How To Identify
Although its name is “yellow algae”, the coloration is often a yellowish-green. However, unlike typical green algae where the patches of algae are often slimy or difficult to brush away, yellow algae tends to behave almost like dust.
A swipe with a hand over a step or a brush along the wall will send up a cloud, which is one of the clear indicators of it being yellow and not green algae that you are dealing with.
Yellow algae is relatively common and almost every swimming pool will get some at some point.
Causes of Yellow Algae
There are many variables at play when it comes to yellow algae, but the two constants are a lack of filtration and lack of chlorine.
When it comes to effecting those two constants, factors such as pump speed, run time, sanitation method, bather load, and even the weather all have a part to play. For instance, if your pool is in Central Florida in the middle of August, six hours of pump run time is almost definitely not going to keep the pool clear. Realistically, you’d want to start with at least 8 hours of run time.
Consider as well the state of your filter. It’s all well and good trying to put water through it but if it is clogged, broken, or needs repair the likelihood of having the algae appear is once again increased.
Leaks are another major factor in the cause of yellow algae. Leaks make maintaining proper amounts of chlorine near impossible as you can never maintain the stabilizer levels that help make the chlorine effective in the heat and sunshine. This is vital to swimming pools here in Florida. A leak will also affect your salt pool by removing the salt it needs for the system to produce chlorine.
Typically yellow algae pops up as we transition from winter into spring in Florida. Here in Orlando, we went from 60 degrees in February to 90+ in March. The rapidly increasing heat and humidity make for a much better environment for the algae to grow in our pools as well as our screen enclosures. The rain or a pressure washer can then take all of that algae from the screen directly into the pool.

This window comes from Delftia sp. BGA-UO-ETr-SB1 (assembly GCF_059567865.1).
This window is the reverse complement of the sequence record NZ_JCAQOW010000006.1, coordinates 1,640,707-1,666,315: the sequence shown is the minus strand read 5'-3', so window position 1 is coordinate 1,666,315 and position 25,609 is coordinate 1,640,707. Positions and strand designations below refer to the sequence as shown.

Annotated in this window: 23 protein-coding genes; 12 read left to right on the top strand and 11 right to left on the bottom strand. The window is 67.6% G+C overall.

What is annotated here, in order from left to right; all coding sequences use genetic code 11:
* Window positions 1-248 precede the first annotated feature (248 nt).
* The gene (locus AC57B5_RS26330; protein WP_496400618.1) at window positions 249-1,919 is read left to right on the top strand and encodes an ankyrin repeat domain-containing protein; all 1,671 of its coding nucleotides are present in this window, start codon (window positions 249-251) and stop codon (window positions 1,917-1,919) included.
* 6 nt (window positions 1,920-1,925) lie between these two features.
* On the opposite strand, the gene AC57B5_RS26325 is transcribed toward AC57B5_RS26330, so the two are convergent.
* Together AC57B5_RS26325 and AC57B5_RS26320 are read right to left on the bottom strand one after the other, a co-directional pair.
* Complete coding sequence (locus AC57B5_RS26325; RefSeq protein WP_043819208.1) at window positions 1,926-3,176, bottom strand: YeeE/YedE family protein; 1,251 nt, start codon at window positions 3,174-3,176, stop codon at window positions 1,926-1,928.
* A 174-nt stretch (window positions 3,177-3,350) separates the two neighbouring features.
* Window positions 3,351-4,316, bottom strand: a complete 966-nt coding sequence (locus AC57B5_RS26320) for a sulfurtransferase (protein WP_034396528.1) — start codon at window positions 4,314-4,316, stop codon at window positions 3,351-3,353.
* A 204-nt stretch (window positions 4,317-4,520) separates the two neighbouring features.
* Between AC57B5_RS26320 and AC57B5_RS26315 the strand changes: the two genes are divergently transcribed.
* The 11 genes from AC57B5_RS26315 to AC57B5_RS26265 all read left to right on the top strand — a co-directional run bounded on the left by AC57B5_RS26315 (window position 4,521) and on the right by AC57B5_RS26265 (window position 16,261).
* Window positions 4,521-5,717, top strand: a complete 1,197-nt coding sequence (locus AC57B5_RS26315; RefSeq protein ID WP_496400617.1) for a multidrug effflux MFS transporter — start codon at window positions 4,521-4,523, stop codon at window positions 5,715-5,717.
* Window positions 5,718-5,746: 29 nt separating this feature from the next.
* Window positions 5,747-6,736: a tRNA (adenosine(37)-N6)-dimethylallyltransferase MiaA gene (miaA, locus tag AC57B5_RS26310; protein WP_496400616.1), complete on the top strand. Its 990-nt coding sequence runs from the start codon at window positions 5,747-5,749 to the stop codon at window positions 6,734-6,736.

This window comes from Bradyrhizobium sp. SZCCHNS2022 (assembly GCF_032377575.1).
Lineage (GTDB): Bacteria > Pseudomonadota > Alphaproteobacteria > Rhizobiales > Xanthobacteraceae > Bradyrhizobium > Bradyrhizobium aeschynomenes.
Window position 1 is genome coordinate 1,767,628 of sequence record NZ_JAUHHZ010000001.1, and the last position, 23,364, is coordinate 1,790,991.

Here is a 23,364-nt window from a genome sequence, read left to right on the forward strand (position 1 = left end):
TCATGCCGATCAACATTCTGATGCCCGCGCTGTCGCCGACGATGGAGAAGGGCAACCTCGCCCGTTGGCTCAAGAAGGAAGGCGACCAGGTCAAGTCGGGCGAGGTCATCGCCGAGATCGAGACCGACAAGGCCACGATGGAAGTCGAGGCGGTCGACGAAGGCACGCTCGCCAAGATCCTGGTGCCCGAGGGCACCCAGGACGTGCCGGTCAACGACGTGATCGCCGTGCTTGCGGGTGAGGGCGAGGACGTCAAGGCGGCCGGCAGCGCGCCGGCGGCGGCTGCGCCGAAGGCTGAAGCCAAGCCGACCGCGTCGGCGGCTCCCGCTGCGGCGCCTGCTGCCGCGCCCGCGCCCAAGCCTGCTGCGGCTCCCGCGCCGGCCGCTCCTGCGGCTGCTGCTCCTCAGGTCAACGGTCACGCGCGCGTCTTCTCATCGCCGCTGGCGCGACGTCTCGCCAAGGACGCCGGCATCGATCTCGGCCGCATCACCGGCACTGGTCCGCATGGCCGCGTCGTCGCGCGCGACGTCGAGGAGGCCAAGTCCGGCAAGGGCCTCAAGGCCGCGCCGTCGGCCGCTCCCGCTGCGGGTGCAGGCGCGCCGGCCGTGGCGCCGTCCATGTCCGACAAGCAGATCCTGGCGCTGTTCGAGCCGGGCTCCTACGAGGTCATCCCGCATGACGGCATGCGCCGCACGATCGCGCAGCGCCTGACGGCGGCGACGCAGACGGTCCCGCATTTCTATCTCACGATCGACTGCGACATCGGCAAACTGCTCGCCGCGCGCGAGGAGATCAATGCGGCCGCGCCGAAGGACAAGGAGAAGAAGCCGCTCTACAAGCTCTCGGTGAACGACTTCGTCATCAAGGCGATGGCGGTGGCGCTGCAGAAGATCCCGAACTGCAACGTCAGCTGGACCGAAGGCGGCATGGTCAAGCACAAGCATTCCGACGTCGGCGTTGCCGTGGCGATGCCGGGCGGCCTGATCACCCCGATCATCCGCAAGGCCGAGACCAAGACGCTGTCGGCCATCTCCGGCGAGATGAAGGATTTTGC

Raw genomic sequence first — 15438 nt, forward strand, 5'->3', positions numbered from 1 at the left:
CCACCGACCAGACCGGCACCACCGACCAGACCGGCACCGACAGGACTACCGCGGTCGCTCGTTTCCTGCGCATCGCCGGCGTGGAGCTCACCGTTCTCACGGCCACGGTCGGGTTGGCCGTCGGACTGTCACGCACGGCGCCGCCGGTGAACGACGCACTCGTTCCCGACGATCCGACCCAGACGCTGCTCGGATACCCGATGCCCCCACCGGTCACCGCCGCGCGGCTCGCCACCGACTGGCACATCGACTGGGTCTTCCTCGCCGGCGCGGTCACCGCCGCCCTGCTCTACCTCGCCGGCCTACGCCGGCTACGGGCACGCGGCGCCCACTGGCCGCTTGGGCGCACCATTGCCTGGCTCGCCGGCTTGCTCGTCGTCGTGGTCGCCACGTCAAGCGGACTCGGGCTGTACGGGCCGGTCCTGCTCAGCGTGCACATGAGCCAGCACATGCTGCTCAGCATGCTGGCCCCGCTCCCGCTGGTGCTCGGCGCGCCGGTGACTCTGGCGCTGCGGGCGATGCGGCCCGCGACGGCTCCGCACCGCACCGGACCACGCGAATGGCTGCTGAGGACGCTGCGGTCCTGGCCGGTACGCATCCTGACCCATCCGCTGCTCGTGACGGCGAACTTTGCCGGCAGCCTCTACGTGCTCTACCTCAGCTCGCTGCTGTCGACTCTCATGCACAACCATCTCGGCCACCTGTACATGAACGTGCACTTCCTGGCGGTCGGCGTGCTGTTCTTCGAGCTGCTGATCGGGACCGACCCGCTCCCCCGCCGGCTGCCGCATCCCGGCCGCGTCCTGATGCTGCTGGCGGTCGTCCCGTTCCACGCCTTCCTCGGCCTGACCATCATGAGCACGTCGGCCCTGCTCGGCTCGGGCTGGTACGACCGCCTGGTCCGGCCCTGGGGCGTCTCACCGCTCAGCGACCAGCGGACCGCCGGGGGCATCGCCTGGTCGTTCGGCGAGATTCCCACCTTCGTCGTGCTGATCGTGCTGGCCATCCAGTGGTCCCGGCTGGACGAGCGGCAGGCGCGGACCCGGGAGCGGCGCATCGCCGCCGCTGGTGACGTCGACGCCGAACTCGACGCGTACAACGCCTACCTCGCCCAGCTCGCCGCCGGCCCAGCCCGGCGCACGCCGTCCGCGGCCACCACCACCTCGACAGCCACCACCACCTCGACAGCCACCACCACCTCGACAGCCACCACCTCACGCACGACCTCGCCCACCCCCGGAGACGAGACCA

How To Treat Yellow Algae
Treatment for mild to moderate cases is quite simple and often doesn’t require any specialized sort of chemicals or equipment beyond the normal pool service kit.
What You’ll Need:
- Chemical test kit
- Hose & jet sprayer
- DE if you have a DE filter
- Test your chemistry to find where you need to begin balancing. The important things to look for at this time are your free chlorine and stabilizer levels.
- Clean or replace your filter cartridge with the hose and spray nozzle. If the bands on the outside are ripping, it is time to replace it.
- If you have a DE filter, backwash & re-charge the filter.
- Shock the pool by increasing the chlorine level by at least 20 parts per million. you can read about how to shock your pool here
- Net or vacuum any debris from the pool
- Brush all surfaces of the pool, it may go very cloudy – that is okay!
- Open both the skimmer and main drains of the pool. *If you have a vacuum you may use that instead of the main drain
- Set the pump to run for 24-hrs
- Clean the filter on either the next service visit or after the initial 24-hour period
For severe cases of yellow algae, an algaecide may be required at the end of the brushing step. We recommend Algatecs polyquat algaecide, SeaKlears copper algaecide, and the Pool Rx as our top 3 algaecides.
How To Prevent This In The Future
The best method of any algae prevention is routine chemical balancing and filter maintenance.
Once a week, test the chemistry of your pool to keep everything in balance. If you need any help with understanding chemistry, the best place to start would be here with the chlorine section of our pool chemistry basics series.
Cartridge filters should be routinely cleaned at least once every 3 weeks and often weekly once summer begins to hit, especially in Florida. DE filters should get a backwash once every 3 months and a complete teardown annually to ensure there’s no damage and to extend their life cycle.
There are so many factors, but at the end of the day, they all affect just two things – the chlorine & flow. Focus on maintaining those two things and preventing yellow algae should be no problem.
Generally no, it would only be required In some incredibly severe cases with high levels of TDS.
Poor filtration and low sanitation (usually chlorine)
Yes, they are the same.
Free is the more important one for testing to find out how much effective chlorine is in your pool.